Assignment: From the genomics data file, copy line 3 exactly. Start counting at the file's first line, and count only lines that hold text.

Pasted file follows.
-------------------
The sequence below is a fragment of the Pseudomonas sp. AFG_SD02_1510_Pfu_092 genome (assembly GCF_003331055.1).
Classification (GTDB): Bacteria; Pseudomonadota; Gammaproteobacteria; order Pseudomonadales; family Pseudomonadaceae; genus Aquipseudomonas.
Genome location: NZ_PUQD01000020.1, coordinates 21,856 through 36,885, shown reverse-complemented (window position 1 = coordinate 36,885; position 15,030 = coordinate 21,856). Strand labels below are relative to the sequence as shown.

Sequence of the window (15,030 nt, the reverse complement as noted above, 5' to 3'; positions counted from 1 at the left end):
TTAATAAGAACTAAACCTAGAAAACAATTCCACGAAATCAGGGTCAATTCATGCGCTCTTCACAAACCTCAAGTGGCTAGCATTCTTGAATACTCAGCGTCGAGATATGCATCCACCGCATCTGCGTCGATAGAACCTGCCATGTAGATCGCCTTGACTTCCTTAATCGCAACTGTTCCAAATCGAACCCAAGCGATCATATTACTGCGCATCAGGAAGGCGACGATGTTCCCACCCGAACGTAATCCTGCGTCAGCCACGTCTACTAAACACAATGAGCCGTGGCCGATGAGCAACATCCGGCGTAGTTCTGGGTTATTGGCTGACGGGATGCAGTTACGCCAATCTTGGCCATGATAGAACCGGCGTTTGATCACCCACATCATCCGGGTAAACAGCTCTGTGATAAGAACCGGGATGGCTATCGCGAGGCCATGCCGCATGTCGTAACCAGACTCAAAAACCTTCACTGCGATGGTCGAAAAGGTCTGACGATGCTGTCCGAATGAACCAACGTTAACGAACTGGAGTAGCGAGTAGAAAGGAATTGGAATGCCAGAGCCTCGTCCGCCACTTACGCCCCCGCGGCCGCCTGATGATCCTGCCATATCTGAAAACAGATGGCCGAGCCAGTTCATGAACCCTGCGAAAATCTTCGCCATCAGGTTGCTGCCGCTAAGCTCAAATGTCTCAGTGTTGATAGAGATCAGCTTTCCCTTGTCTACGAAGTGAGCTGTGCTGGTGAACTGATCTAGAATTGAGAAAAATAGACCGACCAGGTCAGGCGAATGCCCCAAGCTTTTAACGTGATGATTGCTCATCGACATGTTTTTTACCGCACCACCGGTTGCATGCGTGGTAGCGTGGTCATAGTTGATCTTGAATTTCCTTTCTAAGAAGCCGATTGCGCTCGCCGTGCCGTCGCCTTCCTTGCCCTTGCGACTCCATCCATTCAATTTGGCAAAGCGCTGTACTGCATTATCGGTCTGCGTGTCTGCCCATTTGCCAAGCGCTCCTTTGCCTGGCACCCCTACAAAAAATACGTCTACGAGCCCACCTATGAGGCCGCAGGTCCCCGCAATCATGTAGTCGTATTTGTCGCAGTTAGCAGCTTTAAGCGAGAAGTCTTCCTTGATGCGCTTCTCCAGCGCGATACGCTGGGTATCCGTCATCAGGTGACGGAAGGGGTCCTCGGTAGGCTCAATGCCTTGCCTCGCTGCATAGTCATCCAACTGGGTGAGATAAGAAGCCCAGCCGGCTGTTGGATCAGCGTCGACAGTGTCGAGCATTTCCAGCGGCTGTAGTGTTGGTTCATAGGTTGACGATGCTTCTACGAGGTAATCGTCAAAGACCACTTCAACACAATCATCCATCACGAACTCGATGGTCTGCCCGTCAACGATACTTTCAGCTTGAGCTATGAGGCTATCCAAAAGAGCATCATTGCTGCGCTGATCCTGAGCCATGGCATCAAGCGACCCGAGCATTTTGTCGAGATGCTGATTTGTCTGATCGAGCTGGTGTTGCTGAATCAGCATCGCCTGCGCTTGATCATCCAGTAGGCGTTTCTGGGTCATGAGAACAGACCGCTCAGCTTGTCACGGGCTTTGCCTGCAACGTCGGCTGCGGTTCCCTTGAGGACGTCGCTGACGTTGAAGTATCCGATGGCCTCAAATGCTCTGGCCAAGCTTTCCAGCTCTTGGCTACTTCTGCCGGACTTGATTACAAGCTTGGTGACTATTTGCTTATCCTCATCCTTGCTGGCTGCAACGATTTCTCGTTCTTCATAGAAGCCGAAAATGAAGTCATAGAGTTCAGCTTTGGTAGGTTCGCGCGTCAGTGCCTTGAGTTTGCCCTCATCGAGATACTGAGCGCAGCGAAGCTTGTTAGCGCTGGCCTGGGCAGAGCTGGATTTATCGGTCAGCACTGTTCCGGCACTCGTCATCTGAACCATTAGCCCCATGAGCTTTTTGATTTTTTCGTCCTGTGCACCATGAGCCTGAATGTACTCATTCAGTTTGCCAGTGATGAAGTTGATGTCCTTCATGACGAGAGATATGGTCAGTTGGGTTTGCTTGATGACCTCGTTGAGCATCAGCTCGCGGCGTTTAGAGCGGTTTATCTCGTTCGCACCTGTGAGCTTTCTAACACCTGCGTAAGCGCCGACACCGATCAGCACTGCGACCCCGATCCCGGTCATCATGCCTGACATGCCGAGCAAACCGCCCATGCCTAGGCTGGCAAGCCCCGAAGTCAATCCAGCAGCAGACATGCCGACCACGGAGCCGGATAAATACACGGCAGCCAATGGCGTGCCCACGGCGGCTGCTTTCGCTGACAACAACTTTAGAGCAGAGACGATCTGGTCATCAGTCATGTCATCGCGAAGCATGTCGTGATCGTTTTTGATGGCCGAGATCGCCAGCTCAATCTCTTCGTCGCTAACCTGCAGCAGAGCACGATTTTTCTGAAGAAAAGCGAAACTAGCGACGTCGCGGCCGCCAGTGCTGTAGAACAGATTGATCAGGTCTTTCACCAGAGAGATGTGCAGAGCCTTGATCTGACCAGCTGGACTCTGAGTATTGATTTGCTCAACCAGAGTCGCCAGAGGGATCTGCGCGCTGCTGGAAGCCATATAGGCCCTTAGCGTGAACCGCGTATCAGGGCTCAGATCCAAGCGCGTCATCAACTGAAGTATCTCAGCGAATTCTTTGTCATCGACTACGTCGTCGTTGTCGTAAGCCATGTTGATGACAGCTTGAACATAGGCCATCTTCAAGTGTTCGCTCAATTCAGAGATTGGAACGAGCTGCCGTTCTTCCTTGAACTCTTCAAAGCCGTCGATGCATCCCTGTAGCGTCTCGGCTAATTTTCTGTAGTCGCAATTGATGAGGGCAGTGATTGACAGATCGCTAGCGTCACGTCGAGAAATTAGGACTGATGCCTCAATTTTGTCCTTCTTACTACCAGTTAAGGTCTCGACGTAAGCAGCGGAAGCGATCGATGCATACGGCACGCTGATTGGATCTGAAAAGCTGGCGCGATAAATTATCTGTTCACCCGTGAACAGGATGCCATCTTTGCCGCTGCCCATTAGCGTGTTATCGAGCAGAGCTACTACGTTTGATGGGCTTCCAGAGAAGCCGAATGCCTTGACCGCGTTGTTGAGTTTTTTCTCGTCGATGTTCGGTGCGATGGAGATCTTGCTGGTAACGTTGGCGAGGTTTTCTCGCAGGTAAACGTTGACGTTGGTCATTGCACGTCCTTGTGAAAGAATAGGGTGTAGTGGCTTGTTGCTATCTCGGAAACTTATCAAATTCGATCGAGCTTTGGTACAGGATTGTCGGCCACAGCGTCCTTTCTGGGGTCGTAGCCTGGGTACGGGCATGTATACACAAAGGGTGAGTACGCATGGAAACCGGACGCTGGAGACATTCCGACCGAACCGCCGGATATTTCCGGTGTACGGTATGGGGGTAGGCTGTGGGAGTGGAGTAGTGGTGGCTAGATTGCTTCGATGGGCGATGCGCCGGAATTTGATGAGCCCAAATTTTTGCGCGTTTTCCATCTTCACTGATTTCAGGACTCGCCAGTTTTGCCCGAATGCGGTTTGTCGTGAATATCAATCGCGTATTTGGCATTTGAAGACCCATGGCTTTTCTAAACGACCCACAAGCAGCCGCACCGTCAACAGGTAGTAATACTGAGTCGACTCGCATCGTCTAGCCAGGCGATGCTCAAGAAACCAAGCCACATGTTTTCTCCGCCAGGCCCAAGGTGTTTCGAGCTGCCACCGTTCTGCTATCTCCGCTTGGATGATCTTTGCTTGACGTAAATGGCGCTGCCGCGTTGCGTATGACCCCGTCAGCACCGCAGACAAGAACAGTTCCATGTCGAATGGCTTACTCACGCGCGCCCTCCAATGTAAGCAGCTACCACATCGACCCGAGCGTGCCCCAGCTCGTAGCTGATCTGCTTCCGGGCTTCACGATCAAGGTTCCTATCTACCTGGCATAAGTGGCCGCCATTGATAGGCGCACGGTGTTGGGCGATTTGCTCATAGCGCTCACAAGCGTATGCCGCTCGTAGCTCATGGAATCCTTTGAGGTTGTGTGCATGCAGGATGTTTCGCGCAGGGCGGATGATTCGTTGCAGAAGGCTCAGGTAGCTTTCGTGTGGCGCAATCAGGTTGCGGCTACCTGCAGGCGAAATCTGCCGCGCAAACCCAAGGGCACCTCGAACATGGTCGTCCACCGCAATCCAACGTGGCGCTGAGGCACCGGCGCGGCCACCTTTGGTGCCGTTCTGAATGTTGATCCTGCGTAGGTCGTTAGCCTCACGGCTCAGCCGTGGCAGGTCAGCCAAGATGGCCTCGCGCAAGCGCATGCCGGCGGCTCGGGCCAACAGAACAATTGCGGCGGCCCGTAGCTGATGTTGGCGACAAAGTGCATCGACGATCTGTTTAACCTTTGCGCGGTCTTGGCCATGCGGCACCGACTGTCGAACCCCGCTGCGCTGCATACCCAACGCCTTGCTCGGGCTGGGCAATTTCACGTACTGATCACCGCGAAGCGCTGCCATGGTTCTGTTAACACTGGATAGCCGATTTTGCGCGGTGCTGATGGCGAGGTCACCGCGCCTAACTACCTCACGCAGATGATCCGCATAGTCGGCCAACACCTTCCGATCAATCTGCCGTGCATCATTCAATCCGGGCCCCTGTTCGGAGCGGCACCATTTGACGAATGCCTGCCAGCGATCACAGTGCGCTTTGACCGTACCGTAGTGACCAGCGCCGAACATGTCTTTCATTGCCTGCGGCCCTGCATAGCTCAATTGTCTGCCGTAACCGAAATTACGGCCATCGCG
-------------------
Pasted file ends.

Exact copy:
Genome location: NZ_PUQD01000020.1, coordinates 21,856 through 36,885, shown reverse-complemented (window position 1 = coordinate 36,885; position 15,030 = coordinate 21,856). Strand labels below are relative to the sequence as shown.